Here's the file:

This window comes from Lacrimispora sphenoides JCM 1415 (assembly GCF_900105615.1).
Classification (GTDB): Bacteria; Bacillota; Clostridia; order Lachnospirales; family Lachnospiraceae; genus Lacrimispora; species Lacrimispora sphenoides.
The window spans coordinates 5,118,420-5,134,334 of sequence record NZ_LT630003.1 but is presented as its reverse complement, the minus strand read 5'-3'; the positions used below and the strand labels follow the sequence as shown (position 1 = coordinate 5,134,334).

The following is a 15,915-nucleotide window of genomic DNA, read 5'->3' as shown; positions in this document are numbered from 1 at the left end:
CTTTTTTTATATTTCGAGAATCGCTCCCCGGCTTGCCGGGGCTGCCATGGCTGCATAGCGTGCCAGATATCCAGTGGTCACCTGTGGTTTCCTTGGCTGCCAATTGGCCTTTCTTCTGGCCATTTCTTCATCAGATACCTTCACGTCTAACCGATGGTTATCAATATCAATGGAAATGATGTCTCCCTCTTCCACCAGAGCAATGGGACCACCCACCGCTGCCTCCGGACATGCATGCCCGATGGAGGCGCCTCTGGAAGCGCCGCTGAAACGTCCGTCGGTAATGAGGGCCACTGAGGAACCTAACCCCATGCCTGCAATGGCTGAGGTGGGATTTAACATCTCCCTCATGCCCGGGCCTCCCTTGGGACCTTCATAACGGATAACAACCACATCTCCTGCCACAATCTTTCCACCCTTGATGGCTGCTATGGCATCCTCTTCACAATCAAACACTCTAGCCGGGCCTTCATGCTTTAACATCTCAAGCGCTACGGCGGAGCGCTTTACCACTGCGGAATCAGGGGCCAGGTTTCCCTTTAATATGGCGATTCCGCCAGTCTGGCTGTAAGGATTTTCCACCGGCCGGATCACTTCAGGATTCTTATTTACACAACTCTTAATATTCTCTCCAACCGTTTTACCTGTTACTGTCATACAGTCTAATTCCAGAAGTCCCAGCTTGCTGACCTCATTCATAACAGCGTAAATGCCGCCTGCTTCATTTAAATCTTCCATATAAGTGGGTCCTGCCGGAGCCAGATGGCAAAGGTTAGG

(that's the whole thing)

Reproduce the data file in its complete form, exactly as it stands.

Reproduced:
This window comes from Lacrimispora sphenoides JCM 1415 (assembly GCF_900105615.1).
Classification (GTDB): Bacteria; Bacillota; Clostridia; order Lachnospirales; family Lachnospiraceae; genus Lacrimispora; species Lacrimispora sphenoides.
The window spans coordinates 5,118,420-5,134,334 of sequence record NZ_LT630003.1 but is presented as its reverse complement, the minus strand read 5'-3'; the positions used below and the strand labels follow the sequence as shown (position 1 = coordinate 5,134,334).

The following is a 15,915-nucleotide window of genomic DNA, read 5'->3' as shown; positions in this document are numbered from 1 at the left end:
CTTTTTTTATATTTCGAGAATCGCTCCCCGGCTTGCCGGGGCTGCCATGGCTGCATAGCGTGCCAGATATCCAGTGGTCACCTGTGGTTTCCTTGGCTGCCAATTGGCCTTTCTTCTGGCCATTTCTTCATCAGATACCTTCACGTCTAACCGATGGTTATCAATATCAATGGAAATGATGTCTCCCTCTTCCACCAGAGCAATGGGACCACCCACCGCTGCCTCCGGACATGCATGCCCGATGGAGGCGCCTCTGGAAGCGCCGCTGAAACGTCCGTCGGTAATGAGGGCCACTGAGGAACCTAACCCCATGCCTGCAATGGCTGAGGTGGGATTTAACATCTCCCTCATGCCCGGGCCTCCCTTGGGACCTTCATAACGGATAACAACCACATCTCCTGCCACAATCTTTCCACCCTTGATGGCTGCTATGGCATCCTCTTCACAATCAAACACTCTAGCCGGGCCTTCATGCTTTAACATCTCAAGCGCTACGGCGGAGCGCTTTACCACTGCGGAATCAGGGGCCAGGTTTCCCTTTAATATGGCGATTCCGCCAGTCTGGCTGTAAGGATTTTCCACCGGCCGGATCACTTCAGGATTCTTATTTACACAACTCTTAATATTCTCTCCAACCGTTTTACCTGTTACTGTCATACAGTCTAATTCCAGAAGTCCCAGCTTGCTGACCTCATTCATAACAGCGTAAATGCCGCCTGCTTCATTTAAATCTTCCATATAAGTGGGTCCTGCCGGAGCCAGATGGCAAAGGTTAGG